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Donald Fraser Armstrong
September 10, 1924 - October 1, 2016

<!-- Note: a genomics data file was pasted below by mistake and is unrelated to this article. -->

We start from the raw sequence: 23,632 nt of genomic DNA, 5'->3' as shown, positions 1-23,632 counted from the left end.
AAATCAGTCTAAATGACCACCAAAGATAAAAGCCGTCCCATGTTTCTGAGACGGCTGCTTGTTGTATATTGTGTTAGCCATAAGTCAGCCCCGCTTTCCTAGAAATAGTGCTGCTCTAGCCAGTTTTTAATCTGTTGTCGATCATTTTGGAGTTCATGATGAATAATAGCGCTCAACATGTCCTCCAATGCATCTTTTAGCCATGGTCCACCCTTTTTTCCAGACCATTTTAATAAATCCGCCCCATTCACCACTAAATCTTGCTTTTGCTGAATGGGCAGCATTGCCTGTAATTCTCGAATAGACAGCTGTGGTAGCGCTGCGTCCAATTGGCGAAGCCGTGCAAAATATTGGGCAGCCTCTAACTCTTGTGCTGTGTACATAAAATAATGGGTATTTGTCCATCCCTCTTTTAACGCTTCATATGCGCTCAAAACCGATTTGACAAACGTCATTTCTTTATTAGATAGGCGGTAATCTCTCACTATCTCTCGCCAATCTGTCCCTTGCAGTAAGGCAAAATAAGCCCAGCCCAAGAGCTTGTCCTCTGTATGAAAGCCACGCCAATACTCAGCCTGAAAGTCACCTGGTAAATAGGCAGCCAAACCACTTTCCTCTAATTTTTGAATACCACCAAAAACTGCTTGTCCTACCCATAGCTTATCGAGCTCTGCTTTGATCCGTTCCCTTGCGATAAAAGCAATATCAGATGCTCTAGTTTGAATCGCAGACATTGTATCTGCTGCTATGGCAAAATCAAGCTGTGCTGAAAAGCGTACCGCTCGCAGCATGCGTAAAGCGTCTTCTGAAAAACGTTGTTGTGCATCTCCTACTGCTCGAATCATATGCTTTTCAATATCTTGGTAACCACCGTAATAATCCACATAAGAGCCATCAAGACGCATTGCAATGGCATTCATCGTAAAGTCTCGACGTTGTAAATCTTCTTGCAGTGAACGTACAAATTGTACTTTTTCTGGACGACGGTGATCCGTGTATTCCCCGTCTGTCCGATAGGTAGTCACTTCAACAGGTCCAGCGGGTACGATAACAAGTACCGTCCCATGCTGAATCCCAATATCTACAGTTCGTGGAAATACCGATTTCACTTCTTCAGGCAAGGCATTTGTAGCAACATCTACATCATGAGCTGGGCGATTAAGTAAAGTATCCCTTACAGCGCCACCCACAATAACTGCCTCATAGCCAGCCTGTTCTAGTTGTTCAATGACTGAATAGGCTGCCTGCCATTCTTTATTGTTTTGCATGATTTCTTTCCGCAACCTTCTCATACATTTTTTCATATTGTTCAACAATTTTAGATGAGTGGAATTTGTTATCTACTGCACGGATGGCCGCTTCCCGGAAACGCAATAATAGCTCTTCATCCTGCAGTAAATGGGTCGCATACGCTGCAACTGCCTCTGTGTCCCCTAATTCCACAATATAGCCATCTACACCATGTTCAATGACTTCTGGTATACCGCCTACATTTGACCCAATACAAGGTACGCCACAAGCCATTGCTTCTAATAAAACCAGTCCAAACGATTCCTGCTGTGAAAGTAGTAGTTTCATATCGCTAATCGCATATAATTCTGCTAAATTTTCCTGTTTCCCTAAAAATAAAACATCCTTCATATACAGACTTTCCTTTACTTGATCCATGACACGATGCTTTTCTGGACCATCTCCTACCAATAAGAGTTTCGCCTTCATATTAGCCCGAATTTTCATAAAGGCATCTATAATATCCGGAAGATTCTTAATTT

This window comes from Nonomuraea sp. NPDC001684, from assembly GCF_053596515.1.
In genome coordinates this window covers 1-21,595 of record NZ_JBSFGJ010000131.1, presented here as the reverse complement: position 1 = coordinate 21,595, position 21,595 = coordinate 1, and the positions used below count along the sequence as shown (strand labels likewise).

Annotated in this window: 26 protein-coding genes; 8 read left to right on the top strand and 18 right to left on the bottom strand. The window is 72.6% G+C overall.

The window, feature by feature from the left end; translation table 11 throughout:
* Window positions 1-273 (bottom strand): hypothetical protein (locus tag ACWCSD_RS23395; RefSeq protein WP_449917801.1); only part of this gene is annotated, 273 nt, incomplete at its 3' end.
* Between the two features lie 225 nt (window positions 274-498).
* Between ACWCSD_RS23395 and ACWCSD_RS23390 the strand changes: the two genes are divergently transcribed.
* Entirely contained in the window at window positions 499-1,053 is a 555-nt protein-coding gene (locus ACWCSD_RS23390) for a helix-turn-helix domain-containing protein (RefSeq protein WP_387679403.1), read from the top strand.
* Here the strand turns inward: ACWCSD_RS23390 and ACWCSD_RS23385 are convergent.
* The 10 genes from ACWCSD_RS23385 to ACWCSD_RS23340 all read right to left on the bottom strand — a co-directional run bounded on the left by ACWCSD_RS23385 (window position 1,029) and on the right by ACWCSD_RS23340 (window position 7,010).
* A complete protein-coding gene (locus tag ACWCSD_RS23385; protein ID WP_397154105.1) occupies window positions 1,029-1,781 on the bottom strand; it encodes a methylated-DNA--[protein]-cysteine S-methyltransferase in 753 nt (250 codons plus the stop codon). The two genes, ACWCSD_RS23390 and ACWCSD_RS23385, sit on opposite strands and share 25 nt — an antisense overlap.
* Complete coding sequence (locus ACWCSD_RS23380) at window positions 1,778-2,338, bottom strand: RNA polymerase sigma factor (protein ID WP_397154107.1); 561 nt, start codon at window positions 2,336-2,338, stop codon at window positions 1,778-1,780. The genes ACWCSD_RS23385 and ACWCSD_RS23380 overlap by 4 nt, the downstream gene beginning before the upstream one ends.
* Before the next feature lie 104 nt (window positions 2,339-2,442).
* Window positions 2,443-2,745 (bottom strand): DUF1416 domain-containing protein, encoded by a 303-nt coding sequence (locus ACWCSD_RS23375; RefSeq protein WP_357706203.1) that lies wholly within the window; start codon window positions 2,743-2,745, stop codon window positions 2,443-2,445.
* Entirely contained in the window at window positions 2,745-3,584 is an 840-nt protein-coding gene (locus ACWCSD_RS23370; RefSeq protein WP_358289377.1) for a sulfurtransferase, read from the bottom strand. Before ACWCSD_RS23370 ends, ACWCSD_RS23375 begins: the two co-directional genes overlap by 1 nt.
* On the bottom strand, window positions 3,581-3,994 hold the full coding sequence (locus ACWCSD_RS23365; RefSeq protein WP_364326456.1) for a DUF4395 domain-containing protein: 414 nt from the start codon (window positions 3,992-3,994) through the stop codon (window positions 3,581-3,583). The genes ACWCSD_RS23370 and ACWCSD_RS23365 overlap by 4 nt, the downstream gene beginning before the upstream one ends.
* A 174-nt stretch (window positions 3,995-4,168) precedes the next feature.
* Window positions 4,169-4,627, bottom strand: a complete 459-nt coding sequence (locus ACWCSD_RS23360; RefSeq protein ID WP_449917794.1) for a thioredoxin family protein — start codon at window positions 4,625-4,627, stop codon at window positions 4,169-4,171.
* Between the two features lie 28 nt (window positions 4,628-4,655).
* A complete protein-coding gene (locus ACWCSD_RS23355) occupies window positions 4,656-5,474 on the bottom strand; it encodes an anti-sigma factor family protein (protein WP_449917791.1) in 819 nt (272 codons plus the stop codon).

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<div itemprop="description">Armstrong, Donald Fraser‎ - <br>Peacefully in his 93rd year, surrounded by members of his family, at his home at the Waterford residences in Kingston. He is survived by his daughter, Donna (Hugh), sons Roy (Marion) and Fraser (Anna), and his grandchildren, Jacqueline, Nicholas, Spencer, Sydney, Jessica, Rowan and Joshua. Predeceased by his wives, Jacqueline Sally Cossette‎ (15 years ago), and Eileen Ulrich (three years ago). <br> <br>Born in Hamilton, Ontario, Donald moved to Kingston with his parents and sister, Helen, when his father, R. Fraser Armstrong, became superintendent of the Kingston General Hospital. Donald was a graduate of KCVI, and, after attending Queen’s University for a year, he enlisted in the Royal Canadian Artillery. (Notwithstanding his repeated attempts to qualify for pilot training, Donald never quite met the eyesight standard, no matter how many carrots he consumed. He never quite liked carrots again). Donald served as a Surveyor and Dispatch Rider in the First Canadian Army during the Battle of the Scheldt, which liberated the Netherlands during World War II (or "the Big One," as he liked to refer to it). The war ended prior to his deployment to the Pacific theatre. <br> <br>After his return to Canada, he reenrolled in Queen's University, Faculty of Engineering and Applied Science (Electrical Engineering) graduating Class of 1947½. He was hired by Alcan for his first assignment as a young engineer at Alcan's Shawinigan, QC smelter, where he met Jacqueline. He rose through the ranks at Alcan, serving as Chief Extrusion Engineer at the Kingston Works, and later with Alcan International in Montreal, where he traveled the globe establishing a number of aluminum extrusion facilities for Alcan affiliates in Europe, South America, the Caribbean, Africa and Asia. He returned to Kingston in 1972, assuming the position of Chief Engineer, Alcan Canada Products Ltd. There, he developed the "Armstrong Puller", the first computer-controlled extrusion press handling system, a significant innovation in the aluminum industry, and the first machine of its kind in Canadian history. <br>Never one to turn down a project, Donald moved south after a few years of retirement from Alcan, and joined Cressona Aluminum as VP Production and Engineering at its head office in Pennsylvania. His expertise contributed to Cressona becoming the largest privately held aluminum extruder in North America. He and Jacqueline later retired to Cape Coral, Florida in 1996. Throughout his time in the United States, Donald enjoyed following American politics, and made sure to finalize his US citizenship in order to vote for presidential candidate Barack Obama. <br> <br>An avid boater, RV-tripper and woodworker, and sometimes golfer,‎ Don was a steady, trustworthy, and honourable part of the Kingston community for many decades. A determined walker, cyclist and swimmer, he loved diving off his cruiser in Sand Bay and other area waters, with his beloved Irish setter, Shannon, jumping in alongside. The family would like to thank Dr. Brian Kain and the nursing staff of "The Birches" at Waterford Seniors' Residence for their care and support. <br> <br>The family will receive friends at the Robert J. Reid and Sons, "The Chapel on the Corner" 309 Johnson St. (at Barrie St.) on Tuesday, October 4th, 2016, from 10 AM until the time of the service in the chapel at 11 AM. As expressions of sympathy, memorial donations to Hospice Kingston would be appreciated. <br></div>